In March 2019, the Morales government signed an agreement with agroindustrial companies in Santa Cruz, which authorized the use of genetically modified soy. The agreement also expanded the agricultural frontier by 250,000 hectares. In July, Morales amended Supreme Decree 26075 to authorize land-use changes relating to farming and controlled burning in Santa Cruz and Beni.
“Evo Morales left a government with an impressive and barbaric environmental liability as never seen before,” said Crespo of PROBIOMA.
Pablo Solón urges the withdrawal of these policies and a suspension of deforestation for agricultural expansion: “The shipment of meat to China must be halted, along with soy production and activities that encourage deforestation.”
Following Morales’ departure, a transitional government was formed, with Jeanine Áñez, second vice-president of the Senate, serving as interim president.
Recent moves have given hope to those seeking change. In February, Minister of Hydrocarbons, Victor Hugo Zamora, ordered the stop of oil exploration and exploitation in Tariquía Flora and Fauna National Reserve. The Áñez government also put a hold on drilling in the San Telmo Norte and Astillero areas after local protests.
But some have doubts that Bolivia’s new government will follow through on its promises.
“The Minister of Public Works [Yerko Núñez] said that the Chepete-El Bala hydroelectric dam was unviable, but there are ministers and civil servants pushing to continue Morales’ projects,” said Ruth Alipaz of CONTIOCAP.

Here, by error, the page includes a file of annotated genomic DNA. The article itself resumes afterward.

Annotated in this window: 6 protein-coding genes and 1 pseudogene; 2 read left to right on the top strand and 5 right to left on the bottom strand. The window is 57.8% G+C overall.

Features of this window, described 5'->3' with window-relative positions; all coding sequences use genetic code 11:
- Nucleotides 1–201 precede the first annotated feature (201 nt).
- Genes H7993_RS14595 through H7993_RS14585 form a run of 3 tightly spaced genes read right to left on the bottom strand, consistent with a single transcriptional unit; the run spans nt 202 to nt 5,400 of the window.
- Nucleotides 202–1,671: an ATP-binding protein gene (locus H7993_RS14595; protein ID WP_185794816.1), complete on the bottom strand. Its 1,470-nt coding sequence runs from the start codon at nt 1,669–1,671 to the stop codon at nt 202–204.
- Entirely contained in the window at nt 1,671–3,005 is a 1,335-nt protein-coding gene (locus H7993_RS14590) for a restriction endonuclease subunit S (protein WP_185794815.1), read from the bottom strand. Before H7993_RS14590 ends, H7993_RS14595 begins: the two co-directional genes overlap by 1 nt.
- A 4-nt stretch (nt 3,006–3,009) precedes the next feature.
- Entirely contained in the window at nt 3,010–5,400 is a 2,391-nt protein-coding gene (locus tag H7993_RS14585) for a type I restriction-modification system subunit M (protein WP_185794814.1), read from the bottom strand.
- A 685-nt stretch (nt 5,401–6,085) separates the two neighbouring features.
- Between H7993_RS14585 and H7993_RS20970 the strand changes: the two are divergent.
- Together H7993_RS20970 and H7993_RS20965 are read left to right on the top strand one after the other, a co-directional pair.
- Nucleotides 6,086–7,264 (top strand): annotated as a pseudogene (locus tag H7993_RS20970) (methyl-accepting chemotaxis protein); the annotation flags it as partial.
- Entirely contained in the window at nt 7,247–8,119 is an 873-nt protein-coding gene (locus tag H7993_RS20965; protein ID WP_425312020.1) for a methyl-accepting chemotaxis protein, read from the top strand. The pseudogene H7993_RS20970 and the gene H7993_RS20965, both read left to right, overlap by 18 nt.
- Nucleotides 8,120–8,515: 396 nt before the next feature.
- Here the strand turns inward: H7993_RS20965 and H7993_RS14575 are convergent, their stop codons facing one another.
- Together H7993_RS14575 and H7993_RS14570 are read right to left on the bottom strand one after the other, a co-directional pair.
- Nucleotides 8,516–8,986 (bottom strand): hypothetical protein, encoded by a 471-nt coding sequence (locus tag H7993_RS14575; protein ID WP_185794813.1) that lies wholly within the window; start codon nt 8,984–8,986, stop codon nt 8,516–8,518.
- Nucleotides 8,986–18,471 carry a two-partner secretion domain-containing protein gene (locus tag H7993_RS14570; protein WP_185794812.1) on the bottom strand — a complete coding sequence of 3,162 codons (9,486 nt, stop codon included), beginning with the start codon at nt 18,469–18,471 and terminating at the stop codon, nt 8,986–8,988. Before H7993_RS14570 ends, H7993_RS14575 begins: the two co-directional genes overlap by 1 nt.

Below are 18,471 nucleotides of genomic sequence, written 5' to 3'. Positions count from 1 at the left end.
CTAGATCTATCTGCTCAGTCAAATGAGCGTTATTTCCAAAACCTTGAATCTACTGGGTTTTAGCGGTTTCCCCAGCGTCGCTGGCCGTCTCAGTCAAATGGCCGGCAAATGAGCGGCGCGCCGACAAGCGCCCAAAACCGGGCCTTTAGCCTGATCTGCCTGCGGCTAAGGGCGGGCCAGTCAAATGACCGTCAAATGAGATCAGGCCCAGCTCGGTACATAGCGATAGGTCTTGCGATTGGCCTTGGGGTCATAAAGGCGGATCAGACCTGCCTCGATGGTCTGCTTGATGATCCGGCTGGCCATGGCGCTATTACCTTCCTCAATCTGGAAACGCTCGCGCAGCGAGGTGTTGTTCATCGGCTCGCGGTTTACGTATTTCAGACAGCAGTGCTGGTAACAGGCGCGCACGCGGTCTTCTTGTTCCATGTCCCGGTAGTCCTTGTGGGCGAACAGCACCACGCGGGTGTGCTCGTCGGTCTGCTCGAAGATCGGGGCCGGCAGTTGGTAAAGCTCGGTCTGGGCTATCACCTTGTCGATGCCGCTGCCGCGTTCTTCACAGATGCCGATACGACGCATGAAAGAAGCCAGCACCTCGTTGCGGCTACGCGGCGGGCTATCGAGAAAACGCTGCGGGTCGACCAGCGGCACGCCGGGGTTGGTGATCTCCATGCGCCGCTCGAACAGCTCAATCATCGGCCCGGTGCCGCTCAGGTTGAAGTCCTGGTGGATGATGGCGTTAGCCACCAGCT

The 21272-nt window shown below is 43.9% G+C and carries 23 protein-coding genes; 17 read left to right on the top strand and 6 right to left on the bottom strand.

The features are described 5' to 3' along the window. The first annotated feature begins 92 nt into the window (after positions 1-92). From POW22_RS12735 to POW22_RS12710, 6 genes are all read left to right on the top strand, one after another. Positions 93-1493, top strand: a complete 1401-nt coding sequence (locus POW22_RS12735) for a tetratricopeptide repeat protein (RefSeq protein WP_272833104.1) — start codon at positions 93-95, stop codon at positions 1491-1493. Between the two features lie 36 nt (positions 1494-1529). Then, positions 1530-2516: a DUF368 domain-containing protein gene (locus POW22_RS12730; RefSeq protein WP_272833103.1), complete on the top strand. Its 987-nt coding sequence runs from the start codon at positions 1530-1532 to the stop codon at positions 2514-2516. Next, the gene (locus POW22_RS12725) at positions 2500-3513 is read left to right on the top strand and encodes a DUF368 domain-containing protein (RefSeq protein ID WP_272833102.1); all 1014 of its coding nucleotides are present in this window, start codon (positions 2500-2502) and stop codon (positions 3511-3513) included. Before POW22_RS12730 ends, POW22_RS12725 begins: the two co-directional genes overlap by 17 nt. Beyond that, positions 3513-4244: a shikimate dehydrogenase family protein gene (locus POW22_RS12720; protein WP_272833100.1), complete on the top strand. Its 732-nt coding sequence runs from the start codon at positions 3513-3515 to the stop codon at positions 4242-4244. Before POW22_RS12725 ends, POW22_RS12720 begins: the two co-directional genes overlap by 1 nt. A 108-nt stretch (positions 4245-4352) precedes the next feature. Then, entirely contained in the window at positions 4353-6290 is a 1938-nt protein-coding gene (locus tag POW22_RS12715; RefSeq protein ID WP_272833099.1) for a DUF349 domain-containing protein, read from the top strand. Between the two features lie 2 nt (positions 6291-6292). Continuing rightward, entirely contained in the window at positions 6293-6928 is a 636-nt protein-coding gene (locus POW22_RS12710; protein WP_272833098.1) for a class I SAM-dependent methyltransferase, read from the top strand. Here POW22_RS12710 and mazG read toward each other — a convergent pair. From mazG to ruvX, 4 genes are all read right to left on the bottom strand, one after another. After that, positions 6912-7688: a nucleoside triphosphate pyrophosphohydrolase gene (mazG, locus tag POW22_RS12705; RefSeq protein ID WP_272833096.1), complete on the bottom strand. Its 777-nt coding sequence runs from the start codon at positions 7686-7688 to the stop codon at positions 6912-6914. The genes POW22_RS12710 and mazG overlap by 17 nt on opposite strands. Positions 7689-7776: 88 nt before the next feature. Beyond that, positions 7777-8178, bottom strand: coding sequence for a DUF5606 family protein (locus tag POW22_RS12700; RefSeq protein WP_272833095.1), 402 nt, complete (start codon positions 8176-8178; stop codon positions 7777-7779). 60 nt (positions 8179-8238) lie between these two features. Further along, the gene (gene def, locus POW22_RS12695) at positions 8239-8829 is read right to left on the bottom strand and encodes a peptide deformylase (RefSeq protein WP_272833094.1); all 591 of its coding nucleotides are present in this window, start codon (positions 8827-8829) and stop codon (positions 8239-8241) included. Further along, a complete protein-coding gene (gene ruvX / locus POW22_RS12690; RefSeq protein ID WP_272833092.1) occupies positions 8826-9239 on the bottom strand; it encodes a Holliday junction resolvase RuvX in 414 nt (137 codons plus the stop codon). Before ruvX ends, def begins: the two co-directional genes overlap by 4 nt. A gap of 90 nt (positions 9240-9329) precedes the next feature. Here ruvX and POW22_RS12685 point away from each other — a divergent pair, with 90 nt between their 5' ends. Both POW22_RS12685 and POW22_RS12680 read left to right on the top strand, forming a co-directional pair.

Alipaz denounces the risks of extractive activities in indigenous territories. She says that indigenous communities have declared an emergency and requested an audience with the interim president.
“We make up 42 percent of the population and are the most affected by extractive policies,” Alipaz said.
Sources say extraction activities, such as mining, added to the strain on Bolivia’s natural spaces in 2019.
“The expansion of gold [mining] activities and the huge use of mercury has been overwhelming,” says Marco Gandarillas of CEDIB.
Mercury is commonly used to separate gold ore from the surrounding sediment. The World Health Organization considers mercury one of the top ten chemicals that poses a major public health concern, and studies have detected toxic blood levels in communities downstream of mining sites elsewhere in South America.
“One of the main causes of contamination in Bolivia is gold mining,” said Pablo Villegas, also of CEDIB. “So far, no mining registry has existed and the government has not applied the Minamata Convention, a global treaty that seeks to protect health and the environment from mercury emissions.”
According to Villegas, the government is granting authorizations to mining entities, which allows them to mine legally in indigenous territories and protected areas.
“The issue lies with the Mining Law, which gives authorization to companies that do not have a legally registered status,” Villegas said.
Gold mining is not the only extractive activity in Bolivia worrying conservationists. Lithium mining in and around Coipasa Lake and Uyuni Salt Flat have also been controversial. Lithium is a key component in batteries for vehicles, telephones, solar panels and other electronic devices, and the race to extract it from the earth has been called by some the “new gold rush.”
The Morales government issued a supreme decree in December 2018 that would allow exploitation of lithium deposits in the Uyuni Salt Flat. According to the agreement, mining would happen over 70 years, with just 3 percent of profits earmarked for the region around Uyuni.
Ultimately, strong protests in the city of Potosí led to the cancellation of the project after Morales left office in 2019.
“It would be interesting if the new government can reverse what Evo Morales has left,” Crespo said.
Banner image: Devastation in the Chiquitanía. Photo courtesy of Fundación Nativa.